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Sex Tape

By Leonard Maltin | Leonard Maltin July 18, 2014 at 4:04AM

Cameron Diaz and Jason Segel are perfectly matched in Sex Tape; a high energy, engaging comedy.
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Photo by Claire Folger - Courtesy of Sony Pictures

Cameron Diaz looks especially good in Sex Tape, from all conceivable angles, but unlike some of her other recent comedy vehicles (Bad Teacher, The Other Woman) this one actually offers laughs, plus a compatible costar in Jason Segel.

For a goofy, R-rated comedy the initial premise is surprisingly credible: a happily married woman writes a “mommy blog” and wistfully remembers how she and her husband used to have great sex, all the time, until parenthood took the spark (and opportunity) out of their lives. One night, with their two kids away at Grandma’s house, they try to rekindle that magic. Nothing seems to work until he proposes that they video themselves enacting every position described in Alex Comfort’s book The Joy of Sex. Unfortunately, he fails to delete the video from his iPad and it spreads like wildfire to a multitude of iPads he’s recently given to friends and acquaintances.

At this point, the movie becomes a full-out, R-rated farce: frantic, sometimes overly frantic, but often quite funny, as Diaz and Segel gingerly approach various iPad owners in the loop. One of them is Rob Lowe, a “family values” mogul who’s about to buy Diaz’s blog for big bucks—if they can only keep him from watching the video.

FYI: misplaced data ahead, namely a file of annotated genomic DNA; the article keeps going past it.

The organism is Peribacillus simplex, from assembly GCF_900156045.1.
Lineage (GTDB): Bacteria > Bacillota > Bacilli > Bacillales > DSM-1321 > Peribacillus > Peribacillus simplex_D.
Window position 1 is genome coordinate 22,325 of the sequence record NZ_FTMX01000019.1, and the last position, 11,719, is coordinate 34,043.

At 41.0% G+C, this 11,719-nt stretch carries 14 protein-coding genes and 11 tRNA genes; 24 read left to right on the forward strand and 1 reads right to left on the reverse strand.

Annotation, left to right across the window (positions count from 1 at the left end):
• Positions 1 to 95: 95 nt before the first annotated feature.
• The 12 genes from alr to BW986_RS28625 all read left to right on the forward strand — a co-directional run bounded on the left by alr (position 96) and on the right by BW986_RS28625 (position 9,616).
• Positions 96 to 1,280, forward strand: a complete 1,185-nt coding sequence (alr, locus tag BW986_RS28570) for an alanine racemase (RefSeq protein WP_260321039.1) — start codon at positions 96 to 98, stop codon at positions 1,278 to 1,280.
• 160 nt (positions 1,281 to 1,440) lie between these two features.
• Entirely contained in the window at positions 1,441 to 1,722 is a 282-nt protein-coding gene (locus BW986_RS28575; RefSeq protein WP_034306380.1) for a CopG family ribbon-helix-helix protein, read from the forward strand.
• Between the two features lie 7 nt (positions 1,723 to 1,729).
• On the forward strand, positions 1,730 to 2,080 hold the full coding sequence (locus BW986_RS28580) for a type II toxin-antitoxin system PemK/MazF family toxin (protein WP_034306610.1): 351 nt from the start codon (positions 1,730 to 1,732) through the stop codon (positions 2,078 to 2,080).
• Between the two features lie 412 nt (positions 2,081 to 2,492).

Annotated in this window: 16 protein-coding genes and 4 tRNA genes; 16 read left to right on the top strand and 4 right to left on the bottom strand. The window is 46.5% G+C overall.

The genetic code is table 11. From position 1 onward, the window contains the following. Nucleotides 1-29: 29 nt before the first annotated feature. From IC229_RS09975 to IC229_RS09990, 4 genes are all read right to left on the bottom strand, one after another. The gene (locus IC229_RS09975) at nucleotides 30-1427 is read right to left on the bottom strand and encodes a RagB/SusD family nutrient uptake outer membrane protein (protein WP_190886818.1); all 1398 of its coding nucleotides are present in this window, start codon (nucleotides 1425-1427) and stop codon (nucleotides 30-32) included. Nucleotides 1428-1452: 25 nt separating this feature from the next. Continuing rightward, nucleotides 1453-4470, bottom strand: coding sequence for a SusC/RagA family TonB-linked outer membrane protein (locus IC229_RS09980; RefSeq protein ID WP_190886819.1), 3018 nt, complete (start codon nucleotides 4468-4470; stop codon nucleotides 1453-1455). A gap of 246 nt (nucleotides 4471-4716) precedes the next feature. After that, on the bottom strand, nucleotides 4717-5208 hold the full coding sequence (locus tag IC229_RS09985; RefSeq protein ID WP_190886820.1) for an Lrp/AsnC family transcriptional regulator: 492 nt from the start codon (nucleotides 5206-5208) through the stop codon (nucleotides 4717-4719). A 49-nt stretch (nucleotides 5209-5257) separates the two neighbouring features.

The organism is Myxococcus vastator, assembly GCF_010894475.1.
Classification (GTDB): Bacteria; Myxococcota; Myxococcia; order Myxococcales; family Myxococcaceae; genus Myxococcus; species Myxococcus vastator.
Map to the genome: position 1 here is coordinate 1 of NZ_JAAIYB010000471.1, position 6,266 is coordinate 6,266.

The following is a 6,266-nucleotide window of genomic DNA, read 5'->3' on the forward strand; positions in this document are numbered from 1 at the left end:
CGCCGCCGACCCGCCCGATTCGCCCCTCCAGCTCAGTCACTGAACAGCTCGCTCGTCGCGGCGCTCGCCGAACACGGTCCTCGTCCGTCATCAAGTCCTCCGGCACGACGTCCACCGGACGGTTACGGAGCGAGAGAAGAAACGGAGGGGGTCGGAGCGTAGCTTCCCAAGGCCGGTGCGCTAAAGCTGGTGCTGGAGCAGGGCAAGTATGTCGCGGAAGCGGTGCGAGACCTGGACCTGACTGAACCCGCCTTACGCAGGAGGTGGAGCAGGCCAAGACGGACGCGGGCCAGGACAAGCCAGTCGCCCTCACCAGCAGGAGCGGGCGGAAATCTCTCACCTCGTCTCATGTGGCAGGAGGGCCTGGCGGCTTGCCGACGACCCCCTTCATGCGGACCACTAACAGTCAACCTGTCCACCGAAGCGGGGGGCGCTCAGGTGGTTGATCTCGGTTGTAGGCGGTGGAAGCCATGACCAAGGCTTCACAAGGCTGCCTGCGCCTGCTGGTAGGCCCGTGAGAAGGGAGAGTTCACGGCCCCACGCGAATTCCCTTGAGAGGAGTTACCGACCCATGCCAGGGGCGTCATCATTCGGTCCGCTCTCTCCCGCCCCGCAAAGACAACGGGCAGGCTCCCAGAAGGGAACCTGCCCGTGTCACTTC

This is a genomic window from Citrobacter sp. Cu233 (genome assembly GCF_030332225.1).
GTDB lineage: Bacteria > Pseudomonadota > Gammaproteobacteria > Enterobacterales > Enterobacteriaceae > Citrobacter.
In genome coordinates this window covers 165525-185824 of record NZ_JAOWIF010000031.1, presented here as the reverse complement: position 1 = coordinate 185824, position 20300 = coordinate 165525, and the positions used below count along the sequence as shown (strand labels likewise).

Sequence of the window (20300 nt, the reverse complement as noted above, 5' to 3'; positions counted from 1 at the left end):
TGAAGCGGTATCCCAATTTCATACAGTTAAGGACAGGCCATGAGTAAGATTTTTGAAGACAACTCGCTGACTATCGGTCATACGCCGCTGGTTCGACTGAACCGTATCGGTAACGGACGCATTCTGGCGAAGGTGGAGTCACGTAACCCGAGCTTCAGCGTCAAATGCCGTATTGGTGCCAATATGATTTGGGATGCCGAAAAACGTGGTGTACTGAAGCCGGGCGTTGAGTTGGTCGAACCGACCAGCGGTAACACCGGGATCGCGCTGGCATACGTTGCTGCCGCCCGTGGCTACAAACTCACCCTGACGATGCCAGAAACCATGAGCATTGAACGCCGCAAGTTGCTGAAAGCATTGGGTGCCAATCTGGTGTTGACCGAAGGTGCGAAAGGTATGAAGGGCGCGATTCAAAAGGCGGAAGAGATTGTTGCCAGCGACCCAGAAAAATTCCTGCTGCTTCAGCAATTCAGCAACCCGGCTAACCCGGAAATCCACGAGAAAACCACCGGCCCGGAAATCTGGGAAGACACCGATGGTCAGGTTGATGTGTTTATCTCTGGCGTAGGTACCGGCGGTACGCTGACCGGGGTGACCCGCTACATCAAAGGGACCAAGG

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Photo by Claire Folger - Courtesy of Sony Pictures

Much silliness ensues, but the movie rarely runs out of steam. Diaz and Segel are a good match, with Rob Corddry and Ellie Kemper as their best friends. Segel and his frequent writing partner Nicholas Stoller get screenplay credit alongside sitcom writer-producer Kate Angelo, who originated the story.

Director Jake Kasdan doesn’t miss a single laugh opportunity, and if the film is a bit ragged at times, its likable stars smooth over most of the rough spots.

Best of all, Sex Tape doesn’t wear out its welcome. With high energy and a touch of discretion (to please a wide audience and avoid an NC-17 rating) it accomplishes everything it sets out to do in an hour and a half. It may not be cinema for the ages, but it’s fun.

         

         

          

This article is related to: Film Reviews, Cameron Diaz, Jason Segel